Way back in the early days of apps, back to the old Windows Phone apps written in Visual Basic, I wrote a few of those as a hobby mostly and a learning tool and even back then, nobody got excited over them. I tried to get folks excited to use my simple apps at the time and even my best friends who are usually more than willing to be supportive, said something like “come on Barbara” meaning they were not going to sit there and enter data and in those days that’s what it was completely as we had no accelerators and other modern sensors that connected with Blue Tooth either. We all used to set around at the Microsoft Users mobile group and wonder if Blue Tooth would ever catch on, which of course it did, but back then, we had no clue either. Below is another app that didn’t fix people from depressed either that Aetna dropped.
Aetna To End InvolveCare mHealth App-Didn’t Seem To Reduce Loneliness and Depression as Hoped
Apps are certainly much better today, but the still same thing haunts developers as consumer lose interest after a while, not to mention today we have the Data Selling Epidemic out there as well so who’s going to trust the app? For now according to the article at the link below, it will be in operation until the end of the year and there’s no real explanation of the “wind down” if you will. Aetna tried selling their software in Best Buy Stores a while back. Aetna still owns other subsidiaries like this one.
Aetna to Acquire Horizon Behavioral Services – Provider of of Employee Assistance Programs for Employers
Two years ago I said this about apps and again it goes back to the early days of what I saw and observed.
Apps Aps Everywhere But Nobody Cares–Way Too Many Software Programs and Contests For Programs That Only Do “One Thing” In Healthcare
Aetna has done other things like a contest called “take your pill” too. It’s hard to write software that engages people and again I come back to “people don’t work that way”….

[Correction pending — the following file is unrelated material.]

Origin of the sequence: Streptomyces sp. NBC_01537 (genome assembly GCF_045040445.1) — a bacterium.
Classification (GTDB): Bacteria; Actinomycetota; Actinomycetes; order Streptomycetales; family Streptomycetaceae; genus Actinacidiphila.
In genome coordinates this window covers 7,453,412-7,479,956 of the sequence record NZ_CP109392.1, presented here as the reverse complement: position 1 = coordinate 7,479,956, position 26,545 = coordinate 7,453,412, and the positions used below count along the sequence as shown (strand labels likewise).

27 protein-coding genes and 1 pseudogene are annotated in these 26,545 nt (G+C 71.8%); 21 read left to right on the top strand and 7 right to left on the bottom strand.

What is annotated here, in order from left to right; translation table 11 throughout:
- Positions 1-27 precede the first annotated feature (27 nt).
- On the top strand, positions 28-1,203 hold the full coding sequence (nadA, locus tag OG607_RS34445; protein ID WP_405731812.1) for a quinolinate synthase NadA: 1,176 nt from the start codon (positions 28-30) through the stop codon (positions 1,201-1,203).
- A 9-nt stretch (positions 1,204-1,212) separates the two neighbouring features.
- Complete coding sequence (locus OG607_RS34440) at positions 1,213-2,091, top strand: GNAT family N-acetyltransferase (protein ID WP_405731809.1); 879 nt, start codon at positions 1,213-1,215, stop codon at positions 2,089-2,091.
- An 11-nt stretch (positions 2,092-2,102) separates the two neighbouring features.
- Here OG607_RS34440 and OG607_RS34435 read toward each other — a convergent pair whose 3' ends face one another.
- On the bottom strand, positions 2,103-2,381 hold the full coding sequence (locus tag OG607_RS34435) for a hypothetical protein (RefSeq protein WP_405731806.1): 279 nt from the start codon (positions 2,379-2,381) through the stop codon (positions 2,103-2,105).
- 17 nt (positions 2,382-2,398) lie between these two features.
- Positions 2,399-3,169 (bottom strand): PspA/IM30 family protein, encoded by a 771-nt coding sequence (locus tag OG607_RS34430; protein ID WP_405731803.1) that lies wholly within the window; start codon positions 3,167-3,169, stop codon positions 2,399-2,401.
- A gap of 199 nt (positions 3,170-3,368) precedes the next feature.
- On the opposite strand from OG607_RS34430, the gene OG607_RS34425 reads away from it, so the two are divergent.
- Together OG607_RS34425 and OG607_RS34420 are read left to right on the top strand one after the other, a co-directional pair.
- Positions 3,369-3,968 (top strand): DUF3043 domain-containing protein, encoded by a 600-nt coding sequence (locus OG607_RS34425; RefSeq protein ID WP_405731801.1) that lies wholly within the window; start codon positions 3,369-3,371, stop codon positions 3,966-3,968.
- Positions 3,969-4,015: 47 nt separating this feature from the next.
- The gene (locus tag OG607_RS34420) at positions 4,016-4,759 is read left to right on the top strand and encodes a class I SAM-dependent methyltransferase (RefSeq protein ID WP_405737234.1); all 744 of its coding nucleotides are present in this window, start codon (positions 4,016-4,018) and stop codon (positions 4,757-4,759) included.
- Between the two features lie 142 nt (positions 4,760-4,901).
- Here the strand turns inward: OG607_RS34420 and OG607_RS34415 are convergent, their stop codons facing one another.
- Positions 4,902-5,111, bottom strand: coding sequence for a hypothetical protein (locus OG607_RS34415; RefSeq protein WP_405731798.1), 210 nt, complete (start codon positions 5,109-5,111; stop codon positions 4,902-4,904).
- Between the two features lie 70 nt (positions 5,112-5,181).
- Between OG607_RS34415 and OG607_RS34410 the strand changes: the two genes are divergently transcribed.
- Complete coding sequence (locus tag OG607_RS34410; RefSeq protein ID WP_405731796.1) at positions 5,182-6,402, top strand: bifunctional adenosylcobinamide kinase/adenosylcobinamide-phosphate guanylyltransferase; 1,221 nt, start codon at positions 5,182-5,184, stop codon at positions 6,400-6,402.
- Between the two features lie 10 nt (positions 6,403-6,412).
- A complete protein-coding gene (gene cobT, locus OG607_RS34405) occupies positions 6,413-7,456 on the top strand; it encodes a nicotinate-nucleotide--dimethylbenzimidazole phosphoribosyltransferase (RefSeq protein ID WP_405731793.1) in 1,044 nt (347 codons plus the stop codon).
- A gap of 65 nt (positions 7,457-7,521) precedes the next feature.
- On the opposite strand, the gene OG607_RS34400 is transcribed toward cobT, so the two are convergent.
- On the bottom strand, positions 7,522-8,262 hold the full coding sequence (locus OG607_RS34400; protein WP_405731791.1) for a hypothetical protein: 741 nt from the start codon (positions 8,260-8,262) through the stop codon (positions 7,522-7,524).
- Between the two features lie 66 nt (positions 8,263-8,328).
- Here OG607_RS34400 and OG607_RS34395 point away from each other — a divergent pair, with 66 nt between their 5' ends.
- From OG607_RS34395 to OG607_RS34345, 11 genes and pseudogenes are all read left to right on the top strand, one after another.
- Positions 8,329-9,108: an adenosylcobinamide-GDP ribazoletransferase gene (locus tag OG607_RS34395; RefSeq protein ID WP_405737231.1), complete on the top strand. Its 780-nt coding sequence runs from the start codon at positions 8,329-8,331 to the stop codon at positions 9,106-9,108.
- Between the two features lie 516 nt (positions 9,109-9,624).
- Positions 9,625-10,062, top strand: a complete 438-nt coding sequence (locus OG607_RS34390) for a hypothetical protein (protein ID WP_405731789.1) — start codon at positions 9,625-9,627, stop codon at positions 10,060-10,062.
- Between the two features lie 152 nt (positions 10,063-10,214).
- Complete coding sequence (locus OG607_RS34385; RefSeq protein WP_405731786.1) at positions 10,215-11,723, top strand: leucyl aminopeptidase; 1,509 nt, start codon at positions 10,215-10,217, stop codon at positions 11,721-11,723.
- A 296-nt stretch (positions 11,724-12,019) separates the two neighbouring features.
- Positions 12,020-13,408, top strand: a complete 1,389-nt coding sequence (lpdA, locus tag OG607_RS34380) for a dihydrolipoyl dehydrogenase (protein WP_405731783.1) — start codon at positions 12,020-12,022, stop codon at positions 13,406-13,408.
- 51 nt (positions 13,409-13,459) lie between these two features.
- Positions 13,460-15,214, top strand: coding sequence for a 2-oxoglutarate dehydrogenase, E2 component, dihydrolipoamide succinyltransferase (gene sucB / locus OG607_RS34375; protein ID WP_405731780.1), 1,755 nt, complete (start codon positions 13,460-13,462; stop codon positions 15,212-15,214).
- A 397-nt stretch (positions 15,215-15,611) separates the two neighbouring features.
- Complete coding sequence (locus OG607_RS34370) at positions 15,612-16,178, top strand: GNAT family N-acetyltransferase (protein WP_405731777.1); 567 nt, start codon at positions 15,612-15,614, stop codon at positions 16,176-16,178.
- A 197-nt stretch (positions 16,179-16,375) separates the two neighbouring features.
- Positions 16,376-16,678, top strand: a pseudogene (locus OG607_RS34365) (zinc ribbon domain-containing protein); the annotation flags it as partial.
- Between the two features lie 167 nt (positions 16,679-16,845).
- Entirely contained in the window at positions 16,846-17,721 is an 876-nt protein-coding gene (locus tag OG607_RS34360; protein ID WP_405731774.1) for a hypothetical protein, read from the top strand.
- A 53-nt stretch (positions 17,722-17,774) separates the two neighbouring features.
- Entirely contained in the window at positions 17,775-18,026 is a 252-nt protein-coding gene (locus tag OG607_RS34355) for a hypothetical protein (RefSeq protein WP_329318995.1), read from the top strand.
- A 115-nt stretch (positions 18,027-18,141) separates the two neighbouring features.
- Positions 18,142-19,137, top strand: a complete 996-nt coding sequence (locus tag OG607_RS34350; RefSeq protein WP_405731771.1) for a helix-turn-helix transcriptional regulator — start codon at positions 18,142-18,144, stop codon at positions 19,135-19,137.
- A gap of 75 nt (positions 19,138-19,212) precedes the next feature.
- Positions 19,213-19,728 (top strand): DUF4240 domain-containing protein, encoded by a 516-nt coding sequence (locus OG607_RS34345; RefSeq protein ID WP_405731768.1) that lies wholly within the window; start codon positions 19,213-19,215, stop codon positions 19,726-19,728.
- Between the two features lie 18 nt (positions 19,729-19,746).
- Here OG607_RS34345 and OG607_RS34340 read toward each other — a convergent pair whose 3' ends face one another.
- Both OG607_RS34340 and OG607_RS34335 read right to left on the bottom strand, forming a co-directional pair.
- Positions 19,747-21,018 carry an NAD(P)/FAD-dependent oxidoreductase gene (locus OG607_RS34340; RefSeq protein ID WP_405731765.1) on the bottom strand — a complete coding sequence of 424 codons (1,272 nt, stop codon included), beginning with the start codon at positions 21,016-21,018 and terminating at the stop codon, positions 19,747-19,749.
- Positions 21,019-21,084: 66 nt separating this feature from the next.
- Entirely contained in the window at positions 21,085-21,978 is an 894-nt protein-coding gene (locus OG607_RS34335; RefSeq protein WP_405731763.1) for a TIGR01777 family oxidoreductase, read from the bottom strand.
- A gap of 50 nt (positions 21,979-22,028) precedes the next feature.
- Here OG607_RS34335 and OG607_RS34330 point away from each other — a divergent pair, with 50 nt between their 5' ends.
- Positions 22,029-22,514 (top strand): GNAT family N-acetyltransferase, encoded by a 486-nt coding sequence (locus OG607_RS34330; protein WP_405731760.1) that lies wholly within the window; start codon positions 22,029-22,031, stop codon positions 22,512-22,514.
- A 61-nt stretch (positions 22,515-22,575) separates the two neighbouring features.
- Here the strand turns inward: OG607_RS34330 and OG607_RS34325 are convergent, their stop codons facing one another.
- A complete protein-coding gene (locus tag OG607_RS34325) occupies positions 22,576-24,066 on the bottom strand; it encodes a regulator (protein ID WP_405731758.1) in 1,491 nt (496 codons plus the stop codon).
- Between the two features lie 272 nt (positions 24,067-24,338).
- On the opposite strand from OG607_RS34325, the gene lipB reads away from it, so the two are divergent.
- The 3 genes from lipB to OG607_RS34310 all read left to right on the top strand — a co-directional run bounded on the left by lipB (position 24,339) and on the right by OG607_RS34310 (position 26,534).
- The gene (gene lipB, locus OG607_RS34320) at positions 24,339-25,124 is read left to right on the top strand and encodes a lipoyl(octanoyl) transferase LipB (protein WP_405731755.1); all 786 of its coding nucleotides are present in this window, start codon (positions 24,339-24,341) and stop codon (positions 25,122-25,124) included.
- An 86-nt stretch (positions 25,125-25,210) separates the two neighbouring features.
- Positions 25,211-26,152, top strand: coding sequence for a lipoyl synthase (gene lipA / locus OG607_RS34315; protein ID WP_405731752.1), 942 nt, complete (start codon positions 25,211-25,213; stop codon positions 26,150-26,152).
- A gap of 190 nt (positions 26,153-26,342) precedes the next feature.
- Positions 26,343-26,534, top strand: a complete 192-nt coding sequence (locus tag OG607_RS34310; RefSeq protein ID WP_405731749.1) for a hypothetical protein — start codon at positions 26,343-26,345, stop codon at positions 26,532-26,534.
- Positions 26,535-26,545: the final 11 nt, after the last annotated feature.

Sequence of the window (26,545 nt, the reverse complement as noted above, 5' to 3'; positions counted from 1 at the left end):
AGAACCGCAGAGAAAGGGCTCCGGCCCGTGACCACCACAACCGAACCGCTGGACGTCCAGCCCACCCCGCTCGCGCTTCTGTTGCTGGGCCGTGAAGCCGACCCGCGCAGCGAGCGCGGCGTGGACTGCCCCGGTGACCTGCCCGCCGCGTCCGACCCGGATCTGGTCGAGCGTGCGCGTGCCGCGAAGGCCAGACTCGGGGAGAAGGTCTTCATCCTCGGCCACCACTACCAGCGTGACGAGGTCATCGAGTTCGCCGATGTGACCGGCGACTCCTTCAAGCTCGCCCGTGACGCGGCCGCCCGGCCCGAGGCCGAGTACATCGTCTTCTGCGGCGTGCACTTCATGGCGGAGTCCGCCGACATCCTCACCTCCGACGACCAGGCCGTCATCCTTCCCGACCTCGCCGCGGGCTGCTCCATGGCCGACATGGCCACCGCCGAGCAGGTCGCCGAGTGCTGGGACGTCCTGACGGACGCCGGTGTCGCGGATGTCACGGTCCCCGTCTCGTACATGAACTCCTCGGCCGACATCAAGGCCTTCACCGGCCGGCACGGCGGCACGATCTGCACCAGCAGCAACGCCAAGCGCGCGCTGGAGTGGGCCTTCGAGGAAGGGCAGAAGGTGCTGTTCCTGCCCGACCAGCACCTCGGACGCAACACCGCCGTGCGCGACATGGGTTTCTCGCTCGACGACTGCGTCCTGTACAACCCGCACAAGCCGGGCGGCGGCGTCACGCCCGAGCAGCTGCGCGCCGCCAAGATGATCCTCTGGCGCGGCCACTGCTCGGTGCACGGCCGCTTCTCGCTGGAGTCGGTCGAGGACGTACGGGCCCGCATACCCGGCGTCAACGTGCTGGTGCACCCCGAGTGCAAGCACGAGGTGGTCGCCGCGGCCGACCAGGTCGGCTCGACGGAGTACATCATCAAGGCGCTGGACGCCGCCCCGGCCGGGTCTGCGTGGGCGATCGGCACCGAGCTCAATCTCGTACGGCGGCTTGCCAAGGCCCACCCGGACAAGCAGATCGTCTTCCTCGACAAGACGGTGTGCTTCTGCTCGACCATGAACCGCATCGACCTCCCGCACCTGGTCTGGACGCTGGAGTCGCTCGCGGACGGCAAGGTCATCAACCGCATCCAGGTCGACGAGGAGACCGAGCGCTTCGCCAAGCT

It is indeed difficult to guess as a developer sometimes on what will work with consumers and what will not and one thing to remember is that we as consumers have all kinds of software companies, healthcare and otherwise wanting our participation and we can’t do it all:) In addition there’s the privacy issues and we would like to know who all the data distributors are, and thus here’s what we need, license all data distributors so when there’s errors, which is a growing issue, we know where to go to get things fixed so we are not denied access to something along the line, or the data is used in some kind of “scoring” event that will do that. BD
Transparency And Privacy Campaign - Need to License All Who Sell Data So We Know Who They Are - Why All Privacy Laws have Failed, We Have No Index…Please Help..
After MobiHealthNews spotted and reported on the departure of two Aetna executives on the CarePass team, Aetna has confirmed exclusively to MobiHealthNews that it will be phasing out the platform, and that the previously announced employer pilots will not be going forward.
“At this time, we have decided to make no further investments in the CarePass platform,” an Aetna spokesperson told MobiHealthNews in an email. “Current CarePass users will continue to have access to the CarePass platform for the time being, but we plan on closing the CarePass web and mobile experiences by the end of this year. In addition, we will not be conducting pilot programs with Aetna plan sponsors that were previously reported.”
The company found no shortage of willing partners to feed data into the app. Over the two years of its existence, CarePass interfaced with MapMyFitness, LoseIt, RunKeeper, Fooducate, Jawbone, Fitbit, fatsecret, Withings, breathresearch (makers of MyBreath), Zipongo, BodyMedia, Active, Goodchime!, MoxieFit, Passage, FitSync, FitBug, BettrLife, Thryve, SparkPeople, HealthSpark, NetPulse, Earndit, FoodEssentials, Personal.com, Healthline, GoodRx, GymPact, Pilljogger, mHealthCoach, Care4Today, and meQuilibrium.
But for all the support from an industry thirsty for data connectivity, an open question is whether the insurer found quite as many willing users — even after opening the platform up to all users, not just Aetna customers. It seems likely from today’s news that they did not.
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